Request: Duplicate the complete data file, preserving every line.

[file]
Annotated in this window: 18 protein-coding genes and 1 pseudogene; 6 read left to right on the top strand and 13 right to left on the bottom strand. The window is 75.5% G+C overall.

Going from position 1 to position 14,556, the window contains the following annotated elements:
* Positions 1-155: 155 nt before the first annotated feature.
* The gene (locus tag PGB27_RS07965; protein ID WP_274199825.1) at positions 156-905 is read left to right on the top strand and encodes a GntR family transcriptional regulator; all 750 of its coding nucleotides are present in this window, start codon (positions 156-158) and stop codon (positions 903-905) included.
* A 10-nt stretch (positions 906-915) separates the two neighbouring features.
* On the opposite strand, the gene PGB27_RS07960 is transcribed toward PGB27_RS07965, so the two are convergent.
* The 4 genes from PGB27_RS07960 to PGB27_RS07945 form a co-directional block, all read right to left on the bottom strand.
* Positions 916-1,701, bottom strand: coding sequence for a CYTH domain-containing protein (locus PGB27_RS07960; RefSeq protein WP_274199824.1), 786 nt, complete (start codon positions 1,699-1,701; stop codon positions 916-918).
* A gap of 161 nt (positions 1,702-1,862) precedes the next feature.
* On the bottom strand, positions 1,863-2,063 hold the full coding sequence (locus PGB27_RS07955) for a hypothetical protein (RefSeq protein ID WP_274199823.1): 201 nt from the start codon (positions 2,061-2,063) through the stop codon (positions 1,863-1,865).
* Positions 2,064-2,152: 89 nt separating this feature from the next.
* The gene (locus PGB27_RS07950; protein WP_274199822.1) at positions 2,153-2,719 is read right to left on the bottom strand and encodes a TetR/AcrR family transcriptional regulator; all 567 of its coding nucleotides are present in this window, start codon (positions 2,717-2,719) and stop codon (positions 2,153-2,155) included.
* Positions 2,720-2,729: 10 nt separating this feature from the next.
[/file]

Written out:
Annotated in this window: 18 protein-coding genes and 1 pseudogene; 6 read left to right on the top strand and 13 right to left on the bottom strand. The window is 75.5% G+C overall.

Going from position 1 to position 14,556, the window contains the following annotated elements:
* Positions 1-155: 155 nt before the first annotated feature.
* The gene (locus tag PGB27_RS07965; protein ID WP_274199825.1) at positions 156-905 is read left to right on the top strand and encodes a GntR family transcriptional regulator; all 750 of its coding nucleotides are present in this window, start codon (positions 156-158) and stop codon (positions 903-905) included.
* A 10-nt stretch (positions 906-915) separates the two neighbouring features.
* On the opposite strand, the gene PGB27_RS07960 is transcribed toward PGB27_RS07965, so the two are convergent.
* The 4 genes from PGB27_RS07960 to PGB27_RS07945 form a co-directional block, all read right to left on the bottom strand.
* Positions 916-1,701, bottom strand: coding sequence for a CYTH domain-containing protein (locus PGB27_RS07960; RefSeq protein WP_274199824.1), 786 nt, complete (start codon positions 1,699-1,701; stop codon positions 916-918).
* A gap of 161 nt (positions 1,702-1,862) precedes the next feature.
* On the bottom strand, positions 1,863-2,063 hold the full coding sequence (locus PGB27_RS07955) for a hypothetical protein (RefSeq protein ID WP_274199823.1): 201 nt from the start codon (positions 2,061-2,063) through the stop codon (positions 1,863-1,865).
* Positions 2,064-2,152: 89 nt separating this feature from the next.
* The gene (locus PGB27_RS07950; protein WP_274199822.1) at positions 2,153-2,719 is read right to left on the bottom strand and encodes a TetR/AcrR family transcriptional regulator; all 567 of its coding nucleotides are present in this window, start codon (positions 2,717-2,719) and stop codon (positions 2,153-2,155) included.
* Positions 2,720-2,729: 10 nt separating this feature from the next.